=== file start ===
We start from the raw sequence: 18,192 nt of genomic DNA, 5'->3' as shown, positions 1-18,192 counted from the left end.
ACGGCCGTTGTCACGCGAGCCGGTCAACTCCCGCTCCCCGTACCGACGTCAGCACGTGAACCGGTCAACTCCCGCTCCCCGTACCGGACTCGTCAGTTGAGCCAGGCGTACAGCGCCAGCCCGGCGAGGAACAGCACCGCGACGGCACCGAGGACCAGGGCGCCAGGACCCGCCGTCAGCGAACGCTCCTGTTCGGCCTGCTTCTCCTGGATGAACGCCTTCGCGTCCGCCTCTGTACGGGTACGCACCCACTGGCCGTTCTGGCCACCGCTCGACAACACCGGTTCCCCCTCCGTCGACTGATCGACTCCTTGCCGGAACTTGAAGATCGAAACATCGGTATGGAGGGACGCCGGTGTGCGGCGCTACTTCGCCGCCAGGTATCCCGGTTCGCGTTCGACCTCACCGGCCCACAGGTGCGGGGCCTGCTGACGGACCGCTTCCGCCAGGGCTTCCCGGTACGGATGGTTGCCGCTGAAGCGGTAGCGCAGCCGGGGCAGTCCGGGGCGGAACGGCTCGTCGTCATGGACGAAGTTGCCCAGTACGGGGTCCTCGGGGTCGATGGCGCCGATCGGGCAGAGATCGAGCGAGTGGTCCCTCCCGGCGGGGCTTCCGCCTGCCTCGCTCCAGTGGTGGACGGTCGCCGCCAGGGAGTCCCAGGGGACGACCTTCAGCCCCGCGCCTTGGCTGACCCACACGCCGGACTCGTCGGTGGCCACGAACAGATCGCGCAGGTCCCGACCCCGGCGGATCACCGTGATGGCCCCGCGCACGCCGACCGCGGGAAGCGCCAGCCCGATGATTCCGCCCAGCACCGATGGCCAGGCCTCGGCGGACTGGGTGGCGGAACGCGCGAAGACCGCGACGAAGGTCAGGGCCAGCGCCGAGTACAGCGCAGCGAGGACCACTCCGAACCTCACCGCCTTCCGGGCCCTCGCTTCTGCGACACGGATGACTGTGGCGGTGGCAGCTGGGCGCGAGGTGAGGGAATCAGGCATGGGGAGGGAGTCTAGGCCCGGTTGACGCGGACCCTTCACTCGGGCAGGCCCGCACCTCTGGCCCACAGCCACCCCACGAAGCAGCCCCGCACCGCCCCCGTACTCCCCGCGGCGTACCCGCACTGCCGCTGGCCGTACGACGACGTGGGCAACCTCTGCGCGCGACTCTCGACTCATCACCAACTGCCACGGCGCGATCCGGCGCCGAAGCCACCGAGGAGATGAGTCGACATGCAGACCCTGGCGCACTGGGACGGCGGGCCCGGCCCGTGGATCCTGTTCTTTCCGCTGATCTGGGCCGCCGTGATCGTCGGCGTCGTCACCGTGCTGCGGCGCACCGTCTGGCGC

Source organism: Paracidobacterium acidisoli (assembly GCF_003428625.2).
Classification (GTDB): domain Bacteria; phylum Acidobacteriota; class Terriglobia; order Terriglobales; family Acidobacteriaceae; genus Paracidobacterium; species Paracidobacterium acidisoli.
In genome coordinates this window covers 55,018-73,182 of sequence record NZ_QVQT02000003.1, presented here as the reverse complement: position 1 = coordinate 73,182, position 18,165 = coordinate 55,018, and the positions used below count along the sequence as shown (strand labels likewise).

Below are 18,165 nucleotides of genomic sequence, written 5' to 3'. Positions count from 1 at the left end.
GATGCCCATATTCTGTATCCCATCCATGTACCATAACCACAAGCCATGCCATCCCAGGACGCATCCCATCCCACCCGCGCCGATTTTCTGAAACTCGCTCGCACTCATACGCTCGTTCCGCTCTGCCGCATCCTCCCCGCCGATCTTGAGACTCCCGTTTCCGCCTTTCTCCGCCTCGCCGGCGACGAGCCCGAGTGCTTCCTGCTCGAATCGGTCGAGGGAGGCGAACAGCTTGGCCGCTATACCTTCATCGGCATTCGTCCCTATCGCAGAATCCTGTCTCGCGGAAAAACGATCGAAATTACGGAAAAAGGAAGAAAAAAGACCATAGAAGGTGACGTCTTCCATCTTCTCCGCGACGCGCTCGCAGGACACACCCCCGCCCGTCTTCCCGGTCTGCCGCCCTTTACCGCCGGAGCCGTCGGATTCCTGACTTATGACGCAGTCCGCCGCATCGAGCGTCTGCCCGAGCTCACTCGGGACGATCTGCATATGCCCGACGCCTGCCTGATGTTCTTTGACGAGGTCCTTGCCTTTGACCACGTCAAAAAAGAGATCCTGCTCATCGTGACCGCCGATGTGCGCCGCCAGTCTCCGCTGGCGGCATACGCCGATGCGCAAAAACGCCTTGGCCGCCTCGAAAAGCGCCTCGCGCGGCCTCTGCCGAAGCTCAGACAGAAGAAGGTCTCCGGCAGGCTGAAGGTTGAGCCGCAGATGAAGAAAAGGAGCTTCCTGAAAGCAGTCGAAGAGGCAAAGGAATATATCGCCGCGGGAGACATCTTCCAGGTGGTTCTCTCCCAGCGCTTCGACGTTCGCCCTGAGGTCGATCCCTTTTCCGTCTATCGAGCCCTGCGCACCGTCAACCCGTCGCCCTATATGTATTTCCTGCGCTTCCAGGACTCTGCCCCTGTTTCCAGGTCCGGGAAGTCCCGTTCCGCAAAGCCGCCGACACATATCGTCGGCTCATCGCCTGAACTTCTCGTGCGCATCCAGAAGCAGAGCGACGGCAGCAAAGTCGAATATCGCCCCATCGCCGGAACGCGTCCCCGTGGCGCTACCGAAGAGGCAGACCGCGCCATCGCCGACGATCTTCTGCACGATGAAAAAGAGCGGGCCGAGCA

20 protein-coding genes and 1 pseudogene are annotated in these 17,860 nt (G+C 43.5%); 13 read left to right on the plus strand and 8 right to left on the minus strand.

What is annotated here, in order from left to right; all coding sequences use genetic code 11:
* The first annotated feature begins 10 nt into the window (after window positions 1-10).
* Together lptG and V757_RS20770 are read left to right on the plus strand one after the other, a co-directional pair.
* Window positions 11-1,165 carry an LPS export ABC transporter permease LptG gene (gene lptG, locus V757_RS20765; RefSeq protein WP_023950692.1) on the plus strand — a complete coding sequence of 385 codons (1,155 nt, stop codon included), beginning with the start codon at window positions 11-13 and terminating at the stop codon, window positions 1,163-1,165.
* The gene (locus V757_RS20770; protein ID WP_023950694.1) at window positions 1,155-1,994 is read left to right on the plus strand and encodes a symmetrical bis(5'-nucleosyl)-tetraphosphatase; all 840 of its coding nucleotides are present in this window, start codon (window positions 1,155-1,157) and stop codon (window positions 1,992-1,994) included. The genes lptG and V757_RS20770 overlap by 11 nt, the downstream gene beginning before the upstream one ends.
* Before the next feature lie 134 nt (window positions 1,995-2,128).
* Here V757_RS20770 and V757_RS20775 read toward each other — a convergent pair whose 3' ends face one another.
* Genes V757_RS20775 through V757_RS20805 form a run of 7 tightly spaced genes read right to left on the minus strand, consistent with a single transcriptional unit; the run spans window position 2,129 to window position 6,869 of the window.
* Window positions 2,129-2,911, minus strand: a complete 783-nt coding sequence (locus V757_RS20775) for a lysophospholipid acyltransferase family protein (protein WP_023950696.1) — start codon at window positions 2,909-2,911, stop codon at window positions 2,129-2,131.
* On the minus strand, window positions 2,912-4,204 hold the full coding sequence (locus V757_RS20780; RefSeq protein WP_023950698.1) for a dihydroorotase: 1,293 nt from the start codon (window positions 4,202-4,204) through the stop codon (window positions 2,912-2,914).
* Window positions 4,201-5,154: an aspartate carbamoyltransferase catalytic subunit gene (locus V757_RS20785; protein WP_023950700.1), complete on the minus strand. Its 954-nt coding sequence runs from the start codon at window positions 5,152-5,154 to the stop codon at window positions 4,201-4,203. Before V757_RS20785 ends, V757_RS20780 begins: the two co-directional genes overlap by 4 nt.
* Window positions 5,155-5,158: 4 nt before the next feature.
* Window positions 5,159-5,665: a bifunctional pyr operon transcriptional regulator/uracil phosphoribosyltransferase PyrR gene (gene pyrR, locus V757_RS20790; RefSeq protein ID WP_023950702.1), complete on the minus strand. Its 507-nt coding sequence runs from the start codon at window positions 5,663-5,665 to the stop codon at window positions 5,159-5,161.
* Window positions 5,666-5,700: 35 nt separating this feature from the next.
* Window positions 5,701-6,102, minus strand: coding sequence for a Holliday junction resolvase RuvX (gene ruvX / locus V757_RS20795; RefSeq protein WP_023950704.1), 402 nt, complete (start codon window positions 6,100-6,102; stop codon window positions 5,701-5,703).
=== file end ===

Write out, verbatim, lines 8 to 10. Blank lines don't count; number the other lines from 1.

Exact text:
20 protein-coding genes and 1 pseudogene are annotated in these 17,860 nt (G+C 43.5%); 13 read left to right on the plus strand and 8 right to left on the minus strand.

What is annotated here, in order from left to right; all coding sequences use genetic code 11:
* The first annotated feature begins 10 nt into the window (after window positions 1-10).